A Nebraska widower is suing Wal-Mart (http://yhoo.it/17Q9ZOv) and the maker of the store’s plastic bags after a broken bag created a chain of events that ended in his wife’s death. The lawsuit claims that Wal-Mart was negligent in its employee training by not instructing the bagger to double bag heavy items.
The items inside the bag included two heavy cans of liquid and a bag of rice. When the single bag ripped, a large can fell out, caused a deep cut, and broke the woman’s toe. The cut became infected and despite multiple rounds of antibiotics and surgeries, the infection spread throughout her body and eventually claimed her life.
The lawsuit is being filed on behalf of the woman’s estate and seeks more than $656,000.00 in compensation for medical expenses, funeral and burial expenses, pain and suffering, and the husband’s loss of companionship.
The facts of the case illustrate a legal rule known as the “eggshell plaintiff” or “eggshell skull rule.” This rule presents the idea that the negligent party is responsible for all resulting injuries flowing from the original negligent or intentional bad acts. Under this rule, even if the injured party has a compromised immune system, is in failing health, or even has a skull as thin as an eggshell, the defendant must make amends for the full extent of those injuries.
The complicated part in presenting a claim against Wal-Mart in this case will be connecting the chain of events with the original allegedly negligent action. The plaintiff will need to establish that there were no intervening causes of injury to the toe, such as a second cut that she suffered after the falling can cut and broke her toe. Although it is uncommon for someone to contract an infection that is unresponsive to medical treatment and then leads to death, the defendant may still be held responsible.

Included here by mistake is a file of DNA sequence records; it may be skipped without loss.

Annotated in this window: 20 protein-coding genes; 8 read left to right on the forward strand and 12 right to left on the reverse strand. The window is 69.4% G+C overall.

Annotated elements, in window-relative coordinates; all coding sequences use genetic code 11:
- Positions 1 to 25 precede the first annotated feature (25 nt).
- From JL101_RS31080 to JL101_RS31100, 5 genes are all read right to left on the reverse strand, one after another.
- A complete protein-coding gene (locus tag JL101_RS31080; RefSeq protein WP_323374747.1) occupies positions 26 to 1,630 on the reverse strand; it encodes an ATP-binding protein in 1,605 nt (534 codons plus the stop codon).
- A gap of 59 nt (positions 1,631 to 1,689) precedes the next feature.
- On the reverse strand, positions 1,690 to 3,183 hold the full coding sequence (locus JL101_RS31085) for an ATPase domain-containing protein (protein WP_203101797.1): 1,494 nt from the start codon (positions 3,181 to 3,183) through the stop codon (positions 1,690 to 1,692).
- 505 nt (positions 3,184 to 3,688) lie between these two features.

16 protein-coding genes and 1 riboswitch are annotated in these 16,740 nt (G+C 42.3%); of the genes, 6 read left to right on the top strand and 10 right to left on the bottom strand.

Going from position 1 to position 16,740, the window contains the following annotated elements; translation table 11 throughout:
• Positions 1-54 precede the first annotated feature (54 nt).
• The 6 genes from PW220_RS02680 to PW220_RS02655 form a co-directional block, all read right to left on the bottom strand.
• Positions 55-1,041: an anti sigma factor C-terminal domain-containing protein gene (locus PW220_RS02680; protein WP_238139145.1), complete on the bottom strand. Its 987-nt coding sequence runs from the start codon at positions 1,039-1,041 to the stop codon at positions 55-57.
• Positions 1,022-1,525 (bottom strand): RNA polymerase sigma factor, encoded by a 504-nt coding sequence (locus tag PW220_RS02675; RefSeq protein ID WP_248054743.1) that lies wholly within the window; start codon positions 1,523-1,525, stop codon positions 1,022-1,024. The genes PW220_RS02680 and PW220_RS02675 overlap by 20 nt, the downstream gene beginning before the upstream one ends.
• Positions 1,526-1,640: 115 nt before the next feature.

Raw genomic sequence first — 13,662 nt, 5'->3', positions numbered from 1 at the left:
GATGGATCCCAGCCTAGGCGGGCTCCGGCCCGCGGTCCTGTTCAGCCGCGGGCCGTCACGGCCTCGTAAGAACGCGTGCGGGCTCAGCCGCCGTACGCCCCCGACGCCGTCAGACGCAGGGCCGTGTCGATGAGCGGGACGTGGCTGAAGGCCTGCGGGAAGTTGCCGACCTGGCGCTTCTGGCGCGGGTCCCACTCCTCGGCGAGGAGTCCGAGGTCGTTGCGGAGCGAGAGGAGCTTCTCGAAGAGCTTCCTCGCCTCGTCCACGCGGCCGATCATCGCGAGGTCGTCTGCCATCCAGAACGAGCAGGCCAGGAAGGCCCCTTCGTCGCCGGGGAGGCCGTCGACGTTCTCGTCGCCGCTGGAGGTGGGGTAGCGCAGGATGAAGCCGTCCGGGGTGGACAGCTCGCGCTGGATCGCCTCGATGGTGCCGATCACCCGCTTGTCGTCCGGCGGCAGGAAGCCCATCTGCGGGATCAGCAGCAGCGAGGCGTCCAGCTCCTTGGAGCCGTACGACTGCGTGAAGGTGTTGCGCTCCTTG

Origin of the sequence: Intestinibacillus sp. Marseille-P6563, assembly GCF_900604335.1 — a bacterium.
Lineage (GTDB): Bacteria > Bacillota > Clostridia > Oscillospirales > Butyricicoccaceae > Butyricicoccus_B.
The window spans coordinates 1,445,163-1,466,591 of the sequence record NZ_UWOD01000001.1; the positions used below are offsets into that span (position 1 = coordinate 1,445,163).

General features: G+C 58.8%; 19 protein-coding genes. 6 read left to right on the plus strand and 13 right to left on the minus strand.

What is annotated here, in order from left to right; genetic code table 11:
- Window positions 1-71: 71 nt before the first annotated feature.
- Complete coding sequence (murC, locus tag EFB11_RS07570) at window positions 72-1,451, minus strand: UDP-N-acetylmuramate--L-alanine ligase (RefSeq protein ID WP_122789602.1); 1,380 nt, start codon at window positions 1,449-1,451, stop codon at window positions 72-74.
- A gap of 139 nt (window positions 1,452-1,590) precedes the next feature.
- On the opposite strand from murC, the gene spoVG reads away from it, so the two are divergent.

The linking of factual events with the defendant’s legal responsibility is called factual and proximate causation. In order to prevail, the widower—working with his wrongful death attorney—has the burden to establish that through the negligence of Wal-Mart and the bag manufacturer, the defendants were the factual and proximate cause of the woman’s injured toe, the resulting infection, and her eventual death.
For more information on the elements of proving causation, speak to a knowledgeable personal injury attorney.